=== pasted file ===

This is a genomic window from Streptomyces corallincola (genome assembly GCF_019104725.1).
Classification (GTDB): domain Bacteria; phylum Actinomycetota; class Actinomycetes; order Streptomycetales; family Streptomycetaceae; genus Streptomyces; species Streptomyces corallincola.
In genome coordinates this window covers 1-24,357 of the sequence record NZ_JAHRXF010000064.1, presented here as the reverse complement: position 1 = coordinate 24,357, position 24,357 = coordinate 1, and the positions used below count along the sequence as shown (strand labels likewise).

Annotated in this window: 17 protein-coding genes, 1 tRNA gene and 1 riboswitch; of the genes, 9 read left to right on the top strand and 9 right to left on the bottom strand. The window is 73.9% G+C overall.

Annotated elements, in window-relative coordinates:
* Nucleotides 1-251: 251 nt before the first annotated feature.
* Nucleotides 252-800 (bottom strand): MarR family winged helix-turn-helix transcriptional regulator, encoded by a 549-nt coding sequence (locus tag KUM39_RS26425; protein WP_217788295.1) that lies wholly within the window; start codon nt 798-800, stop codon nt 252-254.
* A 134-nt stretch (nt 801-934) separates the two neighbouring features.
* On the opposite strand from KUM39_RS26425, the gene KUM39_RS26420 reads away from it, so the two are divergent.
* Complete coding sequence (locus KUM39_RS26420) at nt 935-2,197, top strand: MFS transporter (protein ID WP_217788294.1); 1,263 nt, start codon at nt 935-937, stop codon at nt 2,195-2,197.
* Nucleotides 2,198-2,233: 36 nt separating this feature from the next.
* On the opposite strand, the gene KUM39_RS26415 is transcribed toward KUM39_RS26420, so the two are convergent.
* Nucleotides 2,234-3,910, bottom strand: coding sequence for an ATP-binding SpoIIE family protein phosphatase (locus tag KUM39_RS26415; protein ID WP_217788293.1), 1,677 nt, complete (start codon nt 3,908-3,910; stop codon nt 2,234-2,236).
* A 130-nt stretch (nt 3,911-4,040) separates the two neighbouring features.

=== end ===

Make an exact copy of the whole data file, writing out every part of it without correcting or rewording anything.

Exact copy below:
This is a genomic window from Streptomyces corallincola (genome assembly GCF_019104725.1).
Classification (GTDB): domain Bacteria; phylum Actinomycetota; class Actinomycetes; order Streptomycetales; family Streptomycetaceae; genus Streptomyces; species Streptomyces corallincola.
In genome coordinates this window covers 1-24,357 of the sequence record NZ_JAHRXF010000064.1, presented here as the reverse complement: position 1 = coordinate 24,357, position 24,357 = coordinate 1, and the positions used below count along the sequence as shown (strand labels likewise).

Annotated in this window: 17 protein-coding genes, 1 tRNA gene and 1 riboswitch; of the genes, 9 read left to right on the top strand and 9 right to left on the bottom strand. The window is 73.9% G+C overall.

Annotated elements, in window-relative coordinates:
* Nucleotides 1-251: 251 nt before the first annotated feature.
* Nucleotides 252-800 (bottom strand): MarR family winged helix-turn-helix transcriptional regulator, encoded by a 549-nt coding sequence (locus tag KUM39_RS26425; protein WP_217788295.1) that lies wholly within the window; start codon nt 798-800, stop codon nt 252-254.
* A 134-nt stretch (nt 801-934) separates the two neighbouring features.
* On the opposite strand from KUM39_RS26425, the gene KUM39_RS26420 reads away from it, so the two are divergent.
* Complete coding sequence (locus KUM39_RS26420) at nt 935-2,197, top strand: MFS transporter (protein ID WP_217788294.1); 1,263 nt, start codon at nt 935-937, stop codon at nt 2,195-2,197.
* Nucleotides 2,198-2,233: 36 nt separating this feature from the next.
* On the opposite strand, the gene KUM39_RS26415 is transcribed toward KUM39_RS26420, so the two are convergent.
* Nucleotides 2,234-3,910, bottom strand: coding sequence for an ATP-binding SpoIIE family protein phosphatase (locus tag KUM39_RS26415; protein ID WP_217788293.1), 1,677 nt, complete (start codon nt 3,908-3,910; stop codon nt 2,234-2,236).
* A 130-nt stretch (nt 3,911-4,040) separates the two neighbouring features.